What started out as an assembly of two at the Fort cenotaph on Remembrance Day has grown to more than 4,000.
Remembrance Day services had been held off and on at the cenotaph since its dedication in 1920, but by the late 1990s, the number of visitors every Nov. 11 had dissipated.
Gord Gillard, a Second World War veteran who spent eight years in the Canadian Navy, was upset that the cenotaph was vacant on Remembrance Day.
Subsequently, Brenda Alberts, owner of the Birthplace of B.C. Gallery across the road from Fort Langley Cemetery, where the cenotaph stands, listened to Gillard's concerns in 1999 and took action.
She grabbed the Bible her father, himself a Navy veteran, had carried during the war, and they went across the street together.
They held their own ceremony, a simple minute of silence for the fallen.
Move ahead more than a decade later to this past Sunday, and the cenotaph was surrounded by thousands of men and women (including veterans), and children.
They came out despite the biting chill and the dull white sky threatening rain, or possibly snow.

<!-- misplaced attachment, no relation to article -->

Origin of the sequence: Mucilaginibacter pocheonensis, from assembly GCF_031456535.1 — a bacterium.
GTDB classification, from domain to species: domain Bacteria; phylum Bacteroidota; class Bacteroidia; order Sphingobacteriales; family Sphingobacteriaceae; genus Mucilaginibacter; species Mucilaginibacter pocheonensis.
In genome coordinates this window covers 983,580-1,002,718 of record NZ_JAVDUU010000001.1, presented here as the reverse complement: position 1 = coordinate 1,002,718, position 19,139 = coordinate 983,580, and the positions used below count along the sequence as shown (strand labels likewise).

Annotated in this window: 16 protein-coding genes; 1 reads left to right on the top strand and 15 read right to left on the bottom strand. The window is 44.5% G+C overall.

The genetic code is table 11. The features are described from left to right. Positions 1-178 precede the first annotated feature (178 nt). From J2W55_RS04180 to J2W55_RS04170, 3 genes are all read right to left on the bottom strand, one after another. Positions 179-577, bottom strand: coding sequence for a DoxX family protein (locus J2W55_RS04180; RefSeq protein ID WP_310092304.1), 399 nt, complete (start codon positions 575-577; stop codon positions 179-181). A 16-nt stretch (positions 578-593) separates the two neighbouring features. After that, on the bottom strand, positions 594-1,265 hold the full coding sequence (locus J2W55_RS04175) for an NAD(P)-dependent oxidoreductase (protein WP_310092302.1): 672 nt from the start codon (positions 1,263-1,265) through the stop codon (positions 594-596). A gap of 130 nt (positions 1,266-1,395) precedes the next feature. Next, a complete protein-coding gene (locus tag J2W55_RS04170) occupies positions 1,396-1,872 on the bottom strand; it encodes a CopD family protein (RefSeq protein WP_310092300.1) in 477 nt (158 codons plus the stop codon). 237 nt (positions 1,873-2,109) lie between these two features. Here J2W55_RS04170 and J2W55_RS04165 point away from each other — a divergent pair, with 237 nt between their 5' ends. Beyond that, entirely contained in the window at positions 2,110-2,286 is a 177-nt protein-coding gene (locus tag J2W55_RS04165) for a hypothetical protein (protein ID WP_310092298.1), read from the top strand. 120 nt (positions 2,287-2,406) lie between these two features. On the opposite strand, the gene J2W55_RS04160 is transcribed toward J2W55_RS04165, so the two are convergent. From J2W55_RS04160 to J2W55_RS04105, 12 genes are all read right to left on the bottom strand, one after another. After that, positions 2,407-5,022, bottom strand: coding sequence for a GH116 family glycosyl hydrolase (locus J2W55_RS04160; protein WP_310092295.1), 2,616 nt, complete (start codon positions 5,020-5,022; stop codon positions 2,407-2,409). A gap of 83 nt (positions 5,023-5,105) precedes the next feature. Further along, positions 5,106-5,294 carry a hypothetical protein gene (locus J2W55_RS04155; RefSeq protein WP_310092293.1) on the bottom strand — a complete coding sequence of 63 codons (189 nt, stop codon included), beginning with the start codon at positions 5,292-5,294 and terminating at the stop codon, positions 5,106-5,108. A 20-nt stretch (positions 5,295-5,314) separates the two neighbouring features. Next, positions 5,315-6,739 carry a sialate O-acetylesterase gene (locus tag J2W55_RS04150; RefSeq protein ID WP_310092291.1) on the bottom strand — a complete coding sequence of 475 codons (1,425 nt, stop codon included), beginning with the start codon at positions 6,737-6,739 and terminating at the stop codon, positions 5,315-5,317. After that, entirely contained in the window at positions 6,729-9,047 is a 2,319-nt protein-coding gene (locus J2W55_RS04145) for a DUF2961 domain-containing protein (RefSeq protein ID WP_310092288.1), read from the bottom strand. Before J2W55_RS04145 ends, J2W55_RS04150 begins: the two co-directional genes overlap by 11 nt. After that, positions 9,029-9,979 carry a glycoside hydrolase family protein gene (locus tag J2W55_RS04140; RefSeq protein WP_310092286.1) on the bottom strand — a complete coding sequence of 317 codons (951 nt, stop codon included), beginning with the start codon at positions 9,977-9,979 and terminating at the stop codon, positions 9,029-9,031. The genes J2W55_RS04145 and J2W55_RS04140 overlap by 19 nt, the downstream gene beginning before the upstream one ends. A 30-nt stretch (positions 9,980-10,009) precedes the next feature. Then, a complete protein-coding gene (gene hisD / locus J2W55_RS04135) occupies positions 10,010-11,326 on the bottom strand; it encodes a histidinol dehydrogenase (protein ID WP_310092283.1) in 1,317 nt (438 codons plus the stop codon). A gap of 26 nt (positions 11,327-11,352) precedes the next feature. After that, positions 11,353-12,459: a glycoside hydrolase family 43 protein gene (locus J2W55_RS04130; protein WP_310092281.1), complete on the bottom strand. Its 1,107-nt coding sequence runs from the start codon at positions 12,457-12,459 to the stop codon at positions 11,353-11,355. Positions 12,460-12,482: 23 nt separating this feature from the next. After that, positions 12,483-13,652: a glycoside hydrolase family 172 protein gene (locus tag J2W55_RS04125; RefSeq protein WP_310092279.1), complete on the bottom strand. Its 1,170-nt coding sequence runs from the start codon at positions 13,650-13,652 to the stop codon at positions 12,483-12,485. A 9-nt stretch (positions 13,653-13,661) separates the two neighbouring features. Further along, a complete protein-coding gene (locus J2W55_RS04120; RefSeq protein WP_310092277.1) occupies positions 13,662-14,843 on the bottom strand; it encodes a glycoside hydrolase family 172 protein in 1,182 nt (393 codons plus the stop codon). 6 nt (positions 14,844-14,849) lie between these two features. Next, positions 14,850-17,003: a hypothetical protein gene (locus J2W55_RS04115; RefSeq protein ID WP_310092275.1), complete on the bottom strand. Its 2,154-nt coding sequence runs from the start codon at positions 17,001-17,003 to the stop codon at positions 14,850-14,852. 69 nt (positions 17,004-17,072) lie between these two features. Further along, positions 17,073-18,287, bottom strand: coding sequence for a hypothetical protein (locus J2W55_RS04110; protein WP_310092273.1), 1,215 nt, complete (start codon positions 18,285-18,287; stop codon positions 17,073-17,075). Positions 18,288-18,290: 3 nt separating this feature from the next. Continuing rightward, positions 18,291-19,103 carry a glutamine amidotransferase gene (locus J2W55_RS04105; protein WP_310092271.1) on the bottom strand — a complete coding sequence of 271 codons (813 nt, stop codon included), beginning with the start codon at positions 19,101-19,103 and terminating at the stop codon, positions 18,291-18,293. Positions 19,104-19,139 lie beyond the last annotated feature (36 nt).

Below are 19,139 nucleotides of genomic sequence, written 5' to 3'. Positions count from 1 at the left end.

Leaves floated to the earth like giant yellow snowflakes while people lined up rows deep to witness or in some cases simply listen to the service.
The singing of O Canada and God Save The Queen, prayers, a reciting of In Flanders Fields, hymns, and the laying of wreaths were part of the ceremony.
Cole Armour sang Blades Of Grass & Pure White Stones, and Amazing Grace, and members and elders from Kwantlen First Nation sang and drummed an honour song in respect to veterans, past and present.
A large contingent from Langley's Scouting and Guiding movement joined the service, and stood in front of Mounties in red serge, and firefighters in uniform.